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Dedicated to the work of Michael Powell and Emeric Pressburger and all the other people, both actors and technicians who helped them make those wonderful films.

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ACT Location Walk, Chilham, 30th August 2009

Pictures by Richard Fraser
Richard Fraser owns the copyright to all the photographs reproduced below. No copying without written permission.

1:30pm Chilham station, and a 65-strong group of A Canterbury Tale enthusiasts give a quick wave to the photographer before setting off on the afternoon's eagerly anticipated location walk. Paul and Steve are in the stylish hats on the left of the photo.

In the vicinity of Chilham mill, Paul tells us about the film's celebrated river battle scene.

Chilham mill as it looks today

Compare that with Chilham mill as it looked in the film

Here we see Steve busily handing out his 'A Production of the Archers' badges and Powell and Pressburger Appreciation Society (PaPAS) cards.

A lot of interest was shown in John Clark's wonderful collection of postcards, photos and memorabilia of Chilham and the other villages in the area that were used in the film.

John talks about the history of the mill and some features of interest around it.

John describes the merits of one of his postcards with regular 'Location Walk' attendee Helen Lawson. Helen later proved to be an excellent 'Alison' in her reading of lines from key scenes in the film.

David Todd throws light on a mystery that has been baffling (some) ACT viewers for over 60 years; why was the 4 year old David crying in the back of the boat during the boys' river battle scene? The simple answer, David explained, was that he burst into tears whenever he saw the camera operator (the late Cecil Cooney). Or was it the actual camera that frightened him? I'm not entirely sure as I was busy lining up this shot!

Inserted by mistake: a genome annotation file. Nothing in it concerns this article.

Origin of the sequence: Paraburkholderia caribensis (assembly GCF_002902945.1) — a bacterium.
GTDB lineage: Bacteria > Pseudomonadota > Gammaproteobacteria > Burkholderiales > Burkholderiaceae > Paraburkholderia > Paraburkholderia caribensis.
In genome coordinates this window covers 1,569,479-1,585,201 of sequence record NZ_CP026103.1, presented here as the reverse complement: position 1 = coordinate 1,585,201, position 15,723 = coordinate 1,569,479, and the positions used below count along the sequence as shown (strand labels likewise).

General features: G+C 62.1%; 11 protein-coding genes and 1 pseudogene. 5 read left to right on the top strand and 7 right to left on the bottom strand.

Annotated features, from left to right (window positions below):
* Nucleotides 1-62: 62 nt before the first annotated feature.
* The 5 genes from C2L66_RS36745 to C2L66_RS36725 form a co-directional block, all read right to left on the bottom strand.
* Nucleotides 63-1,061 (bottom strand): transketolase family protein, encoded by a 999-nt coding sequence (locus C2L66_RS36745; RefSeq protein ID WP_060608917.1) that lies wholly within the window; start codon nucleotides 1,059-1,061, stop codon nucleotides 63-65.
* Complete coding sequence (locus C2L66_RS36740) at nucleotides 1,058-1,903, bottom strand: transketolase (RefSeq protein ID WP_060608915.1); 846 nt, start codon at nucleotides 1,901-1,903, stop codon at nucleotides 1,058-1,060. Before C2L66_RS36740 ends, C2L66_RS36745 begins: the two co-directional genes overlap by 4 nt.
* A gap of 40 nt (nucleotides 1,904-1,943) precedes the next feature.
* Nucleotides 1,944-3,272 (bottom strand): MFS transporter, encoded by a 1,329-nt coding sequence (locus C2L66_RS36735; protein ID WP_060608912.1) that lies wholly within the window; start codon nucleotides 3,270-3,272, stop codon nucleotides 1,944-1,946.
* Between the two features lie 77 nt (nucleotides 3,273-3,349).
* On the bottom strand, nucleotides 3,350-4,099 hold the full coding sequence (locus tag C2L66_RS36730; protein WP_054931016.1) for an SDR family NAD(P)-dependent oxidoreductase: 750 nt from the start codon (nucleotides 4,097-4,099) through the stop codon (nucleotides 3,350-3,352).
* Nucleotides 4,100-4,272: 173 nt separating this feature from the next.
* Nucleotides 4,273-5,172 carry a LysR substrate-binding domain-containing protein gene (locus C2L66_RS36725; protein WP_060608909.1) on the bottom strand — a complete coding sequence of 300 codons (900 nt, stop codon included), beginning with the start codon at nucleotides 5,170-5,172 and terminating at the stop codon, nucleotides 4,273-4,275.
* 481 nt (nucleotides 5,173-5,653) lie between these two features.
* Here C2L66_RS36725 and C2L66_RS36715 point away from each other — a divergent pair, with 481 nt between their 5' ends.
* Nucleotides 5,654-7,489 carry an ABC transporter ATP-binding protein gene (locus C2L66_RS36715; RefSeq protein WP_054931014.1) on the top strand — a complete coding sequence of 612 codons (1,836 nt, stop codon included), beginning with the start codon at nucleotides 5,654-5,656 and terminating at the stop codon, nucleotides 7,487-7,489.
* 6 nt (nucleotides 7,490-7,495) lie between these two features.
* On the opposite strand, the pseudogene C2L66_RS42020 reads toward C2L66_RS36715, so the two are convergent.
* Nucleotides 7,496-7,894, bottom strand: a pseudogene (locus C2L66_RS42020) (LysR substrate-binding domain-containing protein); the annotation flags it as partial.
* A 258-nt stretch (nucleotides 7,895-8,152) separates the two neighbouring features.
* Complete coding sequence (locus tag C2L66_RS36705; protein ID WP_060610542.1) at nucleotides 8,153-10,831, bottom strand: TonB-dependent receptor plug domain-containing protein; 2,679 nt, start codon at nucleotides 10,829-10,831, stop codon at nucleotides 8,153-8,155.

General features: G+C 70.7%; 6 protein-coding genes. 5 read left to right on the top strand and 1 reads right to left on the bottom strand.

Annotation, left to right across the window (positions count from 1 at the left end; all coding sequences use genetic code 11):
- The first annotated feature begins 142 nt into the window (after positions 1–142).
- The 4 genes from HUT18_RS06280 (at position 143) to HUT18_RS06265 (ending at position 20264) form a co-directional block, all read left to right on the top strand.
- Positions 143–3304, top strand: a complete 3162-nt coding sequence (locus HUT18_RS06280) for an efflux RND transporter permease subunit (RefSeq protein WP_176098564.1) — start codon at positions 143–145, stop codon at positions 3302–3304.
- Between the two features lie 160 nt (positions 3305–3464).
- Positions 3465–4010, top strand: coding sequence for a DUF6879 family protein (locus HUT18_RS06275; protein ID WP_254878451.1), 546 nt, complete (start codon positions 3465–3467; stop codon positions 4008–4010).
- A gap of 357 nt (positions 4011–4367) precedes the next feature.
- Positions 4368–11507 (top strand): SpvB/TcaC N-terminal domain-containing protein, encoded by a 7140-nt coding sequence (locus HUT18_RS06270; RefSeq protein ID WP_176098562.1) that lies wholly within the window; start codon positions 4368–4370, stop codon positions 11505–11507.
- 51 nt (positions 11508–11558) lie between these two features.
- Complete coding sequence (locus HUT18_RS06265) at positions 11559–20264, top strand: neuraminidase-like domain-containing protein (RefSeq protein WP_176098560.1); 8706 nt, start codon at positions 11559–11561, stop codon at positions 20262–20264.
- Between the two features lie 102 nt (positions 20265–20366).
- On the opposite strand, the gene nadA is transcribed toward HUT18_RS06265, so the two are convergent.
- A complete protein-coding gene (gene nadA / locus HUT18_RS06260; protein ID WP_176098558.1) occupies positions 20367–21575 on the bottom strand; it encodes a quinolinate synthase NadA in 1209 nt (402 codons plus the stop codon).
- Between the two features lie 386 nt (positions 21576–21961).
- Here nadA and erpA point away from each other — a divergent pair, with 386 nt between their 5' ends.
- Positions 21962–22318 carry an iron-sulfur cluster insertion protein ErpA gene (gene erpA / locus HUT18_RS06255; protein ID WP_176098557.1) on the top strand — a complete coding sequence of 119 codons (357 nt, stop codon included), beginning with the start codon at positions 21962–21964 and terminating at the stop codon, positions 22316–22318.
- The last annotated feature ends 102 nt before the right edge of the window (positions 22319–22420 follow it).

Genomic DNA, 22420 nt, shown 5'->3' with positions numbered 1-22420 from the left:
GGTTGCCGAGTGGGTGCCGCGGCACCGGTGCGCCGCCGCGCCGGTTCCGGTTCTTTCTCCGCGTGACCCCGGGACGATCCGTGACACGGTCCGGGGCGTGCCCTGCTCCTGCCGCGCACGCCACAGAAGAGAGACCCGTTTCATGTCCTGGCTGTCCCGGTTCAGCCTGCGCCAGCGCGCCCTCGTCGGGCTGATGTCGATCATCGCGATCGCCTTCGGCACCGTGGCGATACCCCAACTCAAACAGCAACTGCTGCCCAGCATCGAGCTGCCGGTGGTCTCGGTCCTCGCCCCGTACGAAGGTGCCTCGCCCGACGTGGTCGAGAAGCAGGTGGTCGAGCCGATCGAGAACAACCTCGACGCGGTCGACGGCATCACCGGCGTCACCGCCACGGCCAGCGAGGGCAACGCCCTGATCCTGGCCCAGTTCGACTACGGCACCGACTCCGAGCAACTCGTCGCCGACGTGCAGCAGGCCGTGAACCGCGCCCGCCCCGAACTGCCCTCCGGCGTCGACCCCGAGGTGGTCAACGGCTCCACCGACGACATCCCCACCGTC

With the explanation of why he was crying in the film out of the way, a dry-eyed David gets down to the serious business of signing an admirer's copy of Paul Tritton's excellent 'A Canterbury Tale - Memories of a Classic Wartime Movie'.

Len Smith recalls the fun he had playing General Leslie in the film.

Len and David look on as Paul recalls key moments from the river battle scene.

Steve leads the way as we leave the Great Stour behind and head towards a field for a reading of the 'Ambush' playlet and a view of Old Wye Lane and the 'Rye Field'.

'Alison' (Helen Lawson) shows her dismay at what she feels is the very unreasonable behaviour of 'Peter Gibbs' (Paul Tritton) during a reading of lines from the 'Ambush' scene.

The view across to Old Wye Lane and beyond it, the Rye Field.

Steve prepares us for a reading of lines from the famous 'scene in the long grass'. In the left foreground is Jim Pople, 2nd Assistant Film Editor on A Canterbury Tale and on the right, in sun glasses, is the imposing figure of Michael Eyers, another regular location walk attendee.

Steve enjoys a light-hearted exchange with one of the group.

The 'scene in the long grass' with Helen Lawson in full flow as 'Alison'. John Tritton is 'Colpeper'.

Helen and John continue with the scene. Steve and Paul listen intently along with everyone else. Right at the back, in blue cap, is the unmistakeable face of Len Smith ('General Leslie').

Helen & John conclude the scene while Paul (looking uncannily like Bruce Forsyth!), watches as the Red Arrows fly past overhead.

Bryan Hawkins, from Canterbury Christ Church University, gives a very interesting talk on the use of landscape in this and other Powell & Pressburger films.

Back onto Juliberrie's Grave once again, Len Smith re-enacts his role in the 'Conference on "pow-wow hill"'.

Time for one last look at John Clark's collection of postcards, photos and other ACT memorabilia.

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